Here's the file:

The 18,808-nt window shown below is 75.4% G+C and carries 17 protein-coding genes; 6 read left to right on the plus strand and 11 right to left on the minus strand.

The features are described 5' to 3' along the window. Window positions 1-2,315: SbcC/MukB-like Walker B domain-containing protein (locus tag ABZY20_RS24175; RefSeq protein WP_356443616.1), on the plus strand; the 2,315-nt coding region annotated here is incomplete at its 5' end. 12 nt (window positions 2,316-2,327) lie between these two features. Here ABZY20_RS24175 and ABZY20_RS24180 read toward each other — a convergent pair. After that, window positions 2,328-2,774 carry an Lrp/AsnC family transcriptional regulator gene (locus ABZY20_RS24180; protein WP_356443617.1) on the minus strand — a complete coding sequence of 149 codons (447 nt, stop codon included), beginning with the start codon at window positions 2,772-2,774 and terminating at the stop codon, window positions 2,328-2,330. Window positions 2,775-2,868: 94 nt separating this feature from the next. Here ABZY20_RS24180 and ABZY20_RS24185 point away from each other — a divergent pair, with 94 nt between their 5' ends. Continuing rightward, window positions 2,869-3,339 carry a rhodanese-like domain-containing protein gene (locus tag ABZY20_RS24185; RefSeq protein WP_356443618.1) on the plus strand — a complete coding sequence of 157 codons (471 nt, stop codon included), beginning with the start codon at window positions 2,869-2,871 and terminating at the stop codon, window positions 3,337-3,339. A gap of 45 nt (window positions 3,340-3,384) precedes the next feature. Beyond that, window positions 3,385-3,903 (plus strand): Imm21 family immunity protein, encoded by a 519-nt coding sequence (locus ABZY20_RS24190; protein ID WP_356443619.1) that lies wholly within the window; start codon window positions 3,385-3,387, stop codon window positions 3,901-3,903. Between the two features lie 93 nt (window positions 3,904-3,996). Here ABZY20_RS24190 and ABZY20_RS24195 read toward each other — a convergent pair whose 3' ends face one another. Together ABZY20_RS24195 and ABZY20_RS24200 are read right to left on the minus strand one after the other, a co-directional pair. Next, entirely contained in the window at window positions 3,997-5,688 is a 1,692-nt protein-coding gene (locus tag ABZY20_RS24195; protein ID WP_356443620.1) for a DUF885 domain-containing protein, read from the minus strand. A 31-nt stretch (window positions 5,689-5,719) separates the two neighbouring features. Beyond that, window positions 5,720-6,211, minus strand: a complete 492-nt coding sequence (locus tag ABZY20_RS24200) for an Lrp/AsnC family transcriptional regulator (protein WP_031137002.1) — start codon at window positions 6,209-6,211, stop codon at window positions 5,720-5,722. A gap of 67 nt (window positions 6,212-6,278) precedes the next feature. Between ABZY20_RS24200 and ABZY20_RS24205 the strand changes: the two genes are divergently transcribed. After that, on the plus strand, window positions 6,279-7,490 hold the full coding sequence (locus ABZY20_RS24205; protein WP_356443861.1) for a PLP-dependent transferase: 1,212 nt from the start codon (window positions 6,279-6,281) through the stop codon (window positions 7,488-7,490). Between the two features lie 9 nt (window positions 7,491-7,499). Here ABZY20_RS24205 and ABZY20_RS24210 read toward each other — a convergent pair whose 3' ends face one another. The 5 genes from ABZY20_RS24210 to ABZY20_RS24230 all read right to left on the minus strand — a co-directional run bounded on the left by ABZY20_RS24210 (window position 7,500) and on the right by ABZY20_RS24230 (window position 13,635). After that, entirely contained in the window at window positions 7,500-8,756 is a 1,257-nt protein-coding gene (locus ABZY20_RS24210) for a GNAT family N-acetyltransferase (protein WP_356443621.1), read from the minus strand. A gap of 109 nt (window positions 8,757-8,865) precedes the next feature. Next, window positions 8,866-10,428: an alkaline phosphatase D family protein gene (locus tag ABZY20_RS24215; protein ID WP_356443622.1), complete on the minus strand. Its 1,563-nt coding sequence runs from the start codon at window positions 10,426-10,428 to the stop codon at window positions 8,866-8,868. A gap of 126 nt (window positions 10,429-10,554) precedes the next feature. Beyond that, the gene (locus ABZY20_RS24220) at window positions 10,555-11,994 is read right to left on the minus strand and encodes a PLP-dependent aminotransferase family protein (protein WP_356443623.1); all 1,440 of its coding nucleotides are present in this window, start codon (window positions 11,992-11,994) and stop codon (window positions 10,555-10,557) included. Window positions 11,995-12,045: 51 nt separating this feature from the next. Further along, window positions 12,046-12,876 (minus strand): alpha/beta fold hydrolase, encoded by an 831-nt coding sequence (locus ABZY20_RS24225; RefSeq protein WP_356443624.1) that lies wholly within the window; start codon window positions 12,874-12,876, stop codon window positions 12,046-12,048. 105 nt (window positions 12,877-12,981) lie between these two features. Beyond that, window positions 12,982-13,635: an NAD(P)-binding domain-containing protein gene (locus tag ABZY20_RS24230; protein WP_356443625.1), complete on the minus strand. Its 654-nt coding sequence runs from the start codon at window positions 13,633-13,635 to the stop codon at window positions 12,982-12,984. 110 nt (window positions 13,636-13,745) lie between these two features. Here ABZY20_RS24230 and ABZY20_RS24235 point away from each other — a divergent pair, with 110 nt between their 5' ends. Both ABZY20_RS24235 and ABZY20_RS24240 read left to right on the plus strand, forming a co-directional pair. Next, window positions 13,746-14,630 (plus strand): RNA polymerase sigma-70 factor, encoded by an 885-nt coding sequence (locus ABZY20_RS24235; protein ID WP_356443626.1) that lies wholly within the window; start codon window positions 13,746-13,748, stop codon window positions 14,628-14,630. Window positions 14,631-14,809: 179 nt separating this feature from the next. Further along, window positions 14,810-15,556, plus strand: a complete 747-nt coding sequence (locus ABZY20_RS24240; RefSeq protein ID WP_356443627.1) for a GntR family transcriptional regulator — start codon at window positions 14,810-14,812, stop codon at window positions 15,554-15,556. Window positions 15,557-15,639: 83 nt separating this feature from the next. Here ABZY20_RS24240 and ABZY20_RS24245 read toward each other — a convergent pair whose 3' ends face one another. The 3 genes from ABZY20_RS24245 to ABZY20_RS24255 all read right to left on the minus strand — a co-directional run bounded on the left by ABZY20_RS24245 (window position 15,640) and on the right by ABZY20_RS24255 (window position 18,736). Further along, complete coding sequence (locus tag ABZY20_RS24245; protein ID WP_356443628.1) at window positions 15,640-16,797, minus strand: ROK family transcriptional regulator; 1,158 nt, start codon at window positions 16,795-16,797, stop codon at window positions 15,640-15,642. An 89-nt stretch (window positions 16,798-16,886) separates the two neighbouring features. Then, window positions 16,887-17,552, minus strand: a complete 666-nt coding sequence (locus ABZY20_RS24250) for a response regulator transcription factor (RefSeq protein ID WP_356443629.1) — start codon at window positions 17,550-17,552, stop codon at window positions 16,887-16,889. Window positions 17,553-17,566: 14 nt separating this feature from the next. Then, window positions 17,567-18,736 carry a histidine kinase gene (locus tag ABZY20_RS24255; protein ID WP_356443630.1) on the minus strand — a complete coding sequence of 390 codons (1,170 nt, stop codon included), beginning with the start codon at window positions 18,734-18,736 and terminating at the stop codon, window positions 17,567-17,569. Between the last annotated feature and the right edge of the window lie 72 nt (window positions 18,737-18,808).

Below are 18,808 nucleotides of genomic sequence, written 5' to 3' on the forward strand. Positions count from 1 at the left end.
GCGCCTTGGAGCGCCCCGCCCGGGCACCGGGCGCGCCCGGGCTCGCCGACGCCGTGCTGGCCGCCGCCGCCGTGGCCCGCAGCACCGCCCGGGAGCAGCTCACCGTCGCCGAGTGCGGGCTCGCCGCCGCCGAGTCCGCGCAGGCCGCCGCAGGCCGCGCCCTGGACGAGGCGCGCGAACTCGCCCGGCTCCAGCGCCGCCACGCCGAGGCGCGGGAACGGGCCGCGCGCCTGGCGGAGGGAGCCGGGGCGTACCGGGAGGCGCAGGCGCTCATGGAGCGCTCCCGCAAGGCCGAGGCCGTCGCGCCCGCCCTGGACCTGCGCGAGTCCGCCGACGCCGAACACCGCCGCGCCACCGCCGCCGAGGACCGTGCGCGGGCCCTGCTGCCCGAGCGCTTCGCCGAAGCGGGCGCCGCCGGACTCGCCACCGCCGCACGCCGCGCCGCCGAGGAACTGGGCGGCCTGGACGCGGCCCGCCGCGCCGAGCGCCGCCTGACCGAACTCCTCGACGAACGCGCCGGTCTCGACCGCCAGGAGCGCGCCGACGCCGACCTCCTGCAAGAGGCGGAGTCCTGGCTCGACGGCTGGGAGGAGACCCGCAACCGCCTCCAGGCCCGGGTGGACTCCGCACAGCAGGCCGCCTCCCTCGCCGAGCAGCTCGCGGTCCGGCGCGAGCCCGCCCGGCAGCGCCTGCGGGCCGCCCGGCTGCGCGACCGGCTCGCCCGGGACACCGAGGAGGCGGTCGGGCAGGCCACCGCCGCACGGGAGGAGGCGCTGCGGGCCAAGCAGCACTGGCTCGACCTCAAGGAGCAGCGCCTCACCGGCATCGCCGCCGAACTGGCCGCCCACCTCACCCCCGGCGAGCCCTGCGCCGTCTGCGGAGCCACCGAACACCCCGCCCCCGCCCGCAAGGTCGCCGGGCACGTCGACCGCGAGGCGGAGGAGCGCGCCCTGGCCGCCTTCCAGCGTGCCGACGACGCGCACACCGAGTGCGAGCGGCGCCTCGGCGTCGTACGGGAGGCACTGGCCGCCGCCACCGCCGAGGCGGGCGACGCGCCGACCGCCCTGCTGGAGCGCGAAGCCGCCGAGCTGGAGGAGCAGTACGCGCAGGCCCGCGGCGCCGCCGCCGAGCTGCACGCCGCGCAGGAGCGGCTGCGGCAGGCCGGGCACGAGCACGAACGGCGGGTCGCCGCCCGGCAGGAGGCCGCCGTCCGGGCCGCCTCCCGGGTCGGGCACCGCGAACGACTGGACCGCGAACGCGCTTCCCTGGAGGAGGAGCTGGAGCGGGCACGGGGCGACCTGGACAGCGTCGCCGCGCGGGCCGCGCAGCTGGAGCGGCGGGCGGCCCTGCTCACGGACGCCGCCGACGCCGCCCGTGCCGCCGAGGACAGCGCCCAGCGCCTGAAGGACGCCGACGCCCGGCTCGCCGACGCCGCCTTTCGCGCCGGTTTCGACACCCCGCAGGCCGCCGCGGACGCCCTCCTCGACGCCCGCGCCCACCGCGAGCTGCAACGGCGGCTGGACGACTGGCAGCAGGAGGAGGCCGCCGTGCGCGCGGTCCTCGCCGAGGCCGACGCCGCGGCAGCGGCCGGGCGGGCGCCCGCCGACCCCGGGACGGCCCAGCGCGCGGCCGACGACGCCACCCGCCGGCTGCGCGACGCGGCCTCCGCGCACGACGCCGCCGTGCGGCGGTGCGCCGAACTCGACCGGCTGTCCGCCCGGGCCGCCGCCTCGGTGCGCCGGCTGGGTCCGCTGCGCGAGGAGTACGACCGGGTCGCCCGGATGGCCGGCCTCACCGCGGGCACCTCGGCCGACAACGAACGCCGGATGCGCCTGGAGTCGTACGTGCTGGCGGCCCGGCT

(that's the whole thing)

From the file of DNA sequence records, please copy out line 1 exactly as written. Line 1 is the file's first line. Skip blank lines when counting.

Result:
The 18,808-nt window shown below is 75.4% G+C and carries 17 protein-coding genes; 6 read left to right on the plus strand and 11 right to left on the minus strand.